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The first musical instrument sound I probably ever heard, outside of the organ at my church baptism, was probably that twang of a rhythm guitar. My dad picked up the guitar during his hitch in the Army Air Corps in World War II and he brought the guitar home with him to the western Iowa farmland he called home. I can still hear the St. Louis Blues being played from that old farmhouse parlor. That sound must have impregnated itself into my infant brain cells because I've never tired of hearing it.
I still change my own oil once in awhile. Don't ask me why, because a person can have most any garage change the oil in your car or truck at not much more and maybe even less money. But I just like the feel of unscrewing that drain plug and listening to the dirty oil gurgle out of the crankcase. I like feeling the oil filter break loose from its housing and then the feel of warm oil dripping down my lower arm.
Those of my generation who grew up in the countryside can attest to the value of our paternal and maternal aunts and uncles. I had the privilege of welcoming my Aunt Vera to our home last week on her annual sojourn to visit my mother, her sister, and my dad, her brother-in-law. Aunt Vera and I share a certain common bond when it comes to family. She is the oldest of nine children and I am the oldest of all the grandchildren on my mother's side of the family. Being born first comes with a certain amount of responsibility.
Ouch! Ouch! Ouch! (Expletives deleted to protect the innocent!) That was my reaction last week as I was crawling through my electrified garden fence. No, I did not touch the wire. I was stung by two bald face hornets in the fat part of my hand between my thumb and first finger. The bees lingered there, implanting me with their venom while I slapped them into their eternal home. But, they left their mark and it took a week for the swelling to recede. I am not a favorite of bees.
Our community is going to try a new festival this week. It's going to be called the Zany Zucchini Street Festival. It may be interesting. Small communities all over the country come up with odd ways to bring in an extra body. This is what we small communities have resorted to with the gravitational pull of huge, regional shopping centers. Well, we don't give up easily out here in the hinterlands, and even a small dog can put a big dog on the run by nipping at its ankles.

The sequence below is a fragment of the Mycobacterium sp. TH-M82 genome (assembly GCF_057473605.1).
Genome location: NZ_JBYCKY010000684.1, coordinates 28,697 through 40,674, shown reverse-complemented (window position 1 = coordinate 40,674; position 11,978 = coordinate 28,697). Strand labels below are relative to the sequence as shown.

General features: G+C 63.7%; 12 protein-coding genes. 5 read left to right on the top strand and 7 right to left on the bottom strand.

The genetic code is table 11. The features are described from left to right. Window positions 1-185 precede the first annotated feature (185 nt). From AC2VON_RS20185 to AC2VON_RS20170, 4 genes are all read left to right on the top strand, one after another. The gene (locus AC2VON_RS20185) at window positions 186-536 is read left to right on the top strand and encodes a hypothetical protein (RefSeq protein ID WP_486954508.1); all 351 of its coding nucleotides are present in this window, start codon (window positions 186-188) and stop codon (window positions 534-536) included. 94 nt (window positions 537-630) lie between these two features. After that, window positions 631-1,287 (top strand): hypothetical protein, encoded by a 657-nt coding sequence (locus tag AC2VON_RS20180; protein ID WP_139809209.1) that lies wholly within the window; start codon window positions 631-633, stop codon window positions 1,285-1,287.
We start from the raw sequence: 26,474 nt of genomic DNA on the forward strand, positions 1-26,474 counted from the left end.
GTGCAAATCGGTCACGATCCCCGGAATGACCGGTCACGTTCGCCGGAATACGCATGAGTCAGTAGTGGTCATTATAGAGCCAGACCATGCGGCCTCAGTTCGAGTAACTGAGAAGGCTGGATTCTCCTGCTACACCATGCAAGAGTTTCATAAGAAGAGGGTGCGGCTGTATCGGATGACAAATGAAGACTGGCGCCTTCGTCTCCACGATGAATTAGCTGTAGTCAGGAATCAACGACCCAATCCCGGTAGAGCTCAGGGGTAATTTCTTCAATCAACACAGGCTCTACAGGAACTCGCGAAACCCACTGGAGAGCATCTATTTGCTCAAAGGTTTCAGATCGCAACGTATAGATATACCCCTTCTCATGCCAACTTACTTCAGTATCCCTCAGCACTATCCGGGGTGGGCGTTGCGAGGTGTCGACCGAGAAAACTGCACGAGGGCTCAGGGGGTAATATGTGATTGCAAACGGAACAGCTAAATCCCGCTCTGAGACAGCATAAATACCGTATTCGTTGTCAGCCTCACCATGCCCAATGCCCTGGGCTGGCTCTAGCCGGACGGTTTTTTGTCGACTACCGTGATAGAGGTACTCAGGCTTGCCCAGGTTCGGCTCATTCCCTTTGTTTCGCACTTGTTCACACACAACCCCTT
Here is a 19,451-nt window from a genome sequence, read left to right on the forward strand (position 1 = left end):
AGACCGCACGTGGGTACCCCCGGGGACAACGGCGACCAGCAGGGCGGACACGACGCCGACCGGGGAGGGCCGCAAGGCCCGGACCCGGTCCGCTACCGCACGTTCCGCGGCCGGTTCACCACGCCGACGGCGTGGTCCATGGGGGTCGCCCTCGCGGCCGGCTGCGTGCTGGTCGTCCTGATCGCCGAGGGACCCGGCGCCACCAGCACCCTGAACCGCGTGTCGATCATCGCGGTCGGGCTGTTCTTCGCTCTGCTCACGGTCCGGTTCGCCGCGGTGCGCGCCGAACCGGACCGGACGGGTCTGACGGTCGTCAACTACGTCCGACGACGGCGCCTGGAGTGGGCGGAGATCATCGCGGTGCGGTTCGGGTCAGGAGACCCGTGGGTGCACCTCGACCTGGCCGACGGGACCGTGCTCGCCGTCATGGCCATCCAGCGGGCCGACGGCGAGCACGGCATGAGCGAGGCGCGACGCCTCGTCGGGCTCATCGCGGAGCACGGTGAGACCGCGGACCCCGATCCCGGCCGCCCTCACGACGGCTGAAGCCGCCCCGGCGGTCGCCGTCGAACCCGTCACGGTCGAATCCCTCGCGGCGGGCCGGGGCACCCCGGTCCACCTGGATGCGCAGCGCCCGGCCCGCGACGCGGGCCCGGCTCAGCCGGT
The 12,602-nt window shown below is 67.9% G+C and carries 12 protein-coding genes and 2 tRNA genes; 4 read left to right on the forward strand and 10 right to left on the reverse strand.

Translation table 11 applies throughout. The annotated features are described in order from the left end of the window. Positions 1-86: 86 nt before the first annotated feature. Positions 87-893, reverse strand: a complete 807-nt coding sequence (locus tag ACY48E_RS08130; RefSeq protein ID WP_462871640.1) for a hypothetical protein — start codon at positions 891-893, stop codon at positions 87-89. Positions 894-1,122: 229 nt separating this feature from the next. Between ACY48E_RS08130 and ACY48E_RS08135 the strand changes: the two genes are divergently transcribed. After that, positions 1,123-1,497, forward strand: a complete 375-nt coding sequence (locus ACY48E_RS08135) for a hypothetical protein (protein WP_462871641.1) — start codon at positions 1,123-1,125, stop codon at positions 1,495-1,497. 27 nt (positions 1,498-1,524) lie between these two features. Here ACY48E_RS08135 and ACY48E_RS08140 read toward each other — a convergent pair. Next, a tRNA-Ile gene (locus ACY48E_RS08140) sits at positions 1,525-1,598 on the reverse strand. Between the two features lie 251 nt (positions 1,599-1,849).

Ahhh ... what to do at this mid-point of July? The days are getting shorter. The Fourth of July fireworks are history. Some of the summer festivals have wrapped it up for another year and walks in the woods are accompanied by 10 million mosquitoes and, in this country, an equal amount of deer flies. Life gets less complicated at the midpoint of summer. Baseball and soccer camps are about over and I see ads on television hinting at "back-to-school." I hated to see those appear when I was still attending schools of higher learning.
I passed by an upland hay field last week and noticed the mowers were busily taking down that first cutting of high grass. It's that time of year in the country. The Fourth of July has passed and now it's time to get down to business. What this time of year meant to my Little League Pee Wee team was Watermelon Night at the ballpark.
To all who worked or visited Pine River during the 36th annual Pine River Summerfest, a hearty thank you from the Pine River Chamber of Commerce! What started out as a mere sidewalk sale in 1978 is now a time where multiple organizations, businesses and individuals do their part to make this a memorable time for so many, both resident and visitor!
The Fourth of July seems to have come early this year. For some reason my mental state is still stuck in a May 10 frame of mind. It seems as though we've missed the bus when it comes to normal weather cycles. What was dry is now wet; what was supposed to be green is yellow from lack of sunshine; and the loons have had to re-nest in some cases. It just doesn't seem time for sparklers and bottle rockets. But it is. This week will see more illegal fireworks cross the borders of Minnesota than any other time of year.
Ralph had never been asked to do this before. In a way he was excited, yet scared that he might screw up. After all, he was a farmer and only went to town to get supplies once in awhile and he never really mingled with that urban crowd much. But, he had joined a fraternal organization over the winter when boredom drove him from his farmhouse. Other than a short stint with the National Guard, Ralph had never really done much with groups.